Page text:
The night before the Soroptimist Club of Tacoma has their scholarship fundraising golf tournament at Oakbrook in Lakewood, the members will gather to shuck a hundred ears of corn for the tournament dinner and auction. Corn on the cob will accompany the meal, which usually includes BBQ ribs and chicken, salad, and apple pie with ice cream. Shucking saves catering money and offers the members a chance to talk over last minute assignments. The corn will be boiled. Corn on the cob has become a yearly tradition for the golf tournament.
Some people cook their roasting ears on the grill; some people microwave the corn still in the husks, some people use pressure cookers, and some people put together a shrimp boil. I just attended a shrimp boil that included good size shrimp, onions, lemons, potatoes, kielbasa, Louisiana hot sausages . . . and corn on the cob. There was melted butter for dipping the shrimp and corn in. There was plenty for each of the nine person dinner party. I confess, I ate more shrimp than I did corn on the cob, but I enjoyed them both.
My parents used to have little corncob handles with metal skewers. You pushed the skewers into each end of the cob so you could daintily hold your corn without getting butter all over your fingers. I still see people using these and I simply shake my head. I hold each end of the cob without the handles, and lick my fingers afterward when no one is looking.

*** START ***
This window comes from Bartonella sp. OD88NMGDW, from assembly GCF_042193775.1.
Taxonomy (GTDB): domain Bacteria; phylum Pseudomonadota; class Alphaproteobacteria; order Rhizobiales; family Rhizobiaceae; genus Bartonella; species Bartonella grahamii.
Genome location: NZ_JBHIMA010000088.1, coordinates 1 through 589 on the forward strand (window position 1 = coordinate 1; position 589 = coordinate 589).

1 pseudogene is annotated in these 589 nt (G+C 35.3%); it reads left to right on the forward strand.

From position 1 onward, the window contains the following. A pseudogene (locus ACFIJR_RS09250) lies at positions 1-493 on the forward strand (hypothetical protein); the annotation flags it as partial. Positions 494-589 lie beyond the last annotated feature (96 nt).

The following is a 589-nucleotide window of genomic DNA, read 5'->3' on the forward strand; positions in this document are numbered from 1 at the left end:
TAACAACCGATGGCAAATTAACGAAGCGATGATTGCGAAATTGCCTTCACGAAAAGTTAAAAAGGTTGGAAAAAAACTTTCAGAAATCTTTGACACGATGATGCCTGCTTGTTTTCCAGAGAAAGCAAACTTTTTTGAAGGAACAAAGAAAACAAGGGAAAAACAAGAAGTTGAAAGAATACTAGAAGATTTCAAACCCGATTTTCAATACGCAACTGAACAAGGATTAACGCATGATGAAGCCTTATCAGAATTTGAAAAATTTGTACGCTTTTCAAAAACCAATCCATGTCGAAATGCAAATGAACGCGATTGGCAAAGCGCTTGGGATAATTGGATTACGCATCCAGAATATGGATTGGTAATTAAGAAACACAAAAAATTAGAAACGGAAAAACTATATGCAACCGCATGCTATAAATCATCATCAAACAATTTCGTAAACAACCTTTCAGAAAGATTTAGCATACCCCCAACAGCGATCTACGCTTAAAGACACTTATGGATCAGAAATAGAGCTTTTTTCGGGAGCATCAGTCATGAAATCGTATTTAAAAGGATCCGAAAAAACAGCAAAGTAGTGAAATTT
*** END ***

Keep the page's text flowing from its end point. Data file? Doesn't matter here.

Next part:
There are many ways to eat corn on the cob. It all depends on the individual. I remember an old Woody Woodpecker cartoon from the 1950s where he ate across the length of the cob and then reset back to where he started, like a typewriter and then start on the next row or rows of kernels. (Millennial explanation: A typewriter is an old mechanical device that pre-dates keyboards.) Some people just bite into the corn here and there, while others have their own methods. I like to rub butter over and around the cob and then sprinkle salt and pepper all around too. I then start at one end and turn the cob and I bite off the kernels and chew as I continue making a full-rotation.
Sometimes I get a little creative and take lime wedges and rub all the kernels down. I still use butter, salt and pepper, however. Mexican-style is another variation. Starting with the lime of course, and butter, but then dust with paprika, chili powder, and a shot or two of hot sauce. If you grate a little Parmesan cheese over the corn you can make an American/Italian/Mexican delight that will highlight any picnic.
Another innovation, which I have not tried, but it’s calling to me is miso corn on the cob. You mix white miso with soft butter and brush it on the ears of corn. You can sprinkle sesame seeds or chia seeds over the corn as well for a little extra crunch.
Peg and I were out in the Puyallup Valley last week and saw acres of corn growing. We just bought two ears of corn for 88 cents, so September looks like a good cheap eats month to me. No matter how you cook it, corn on the cob is delicious.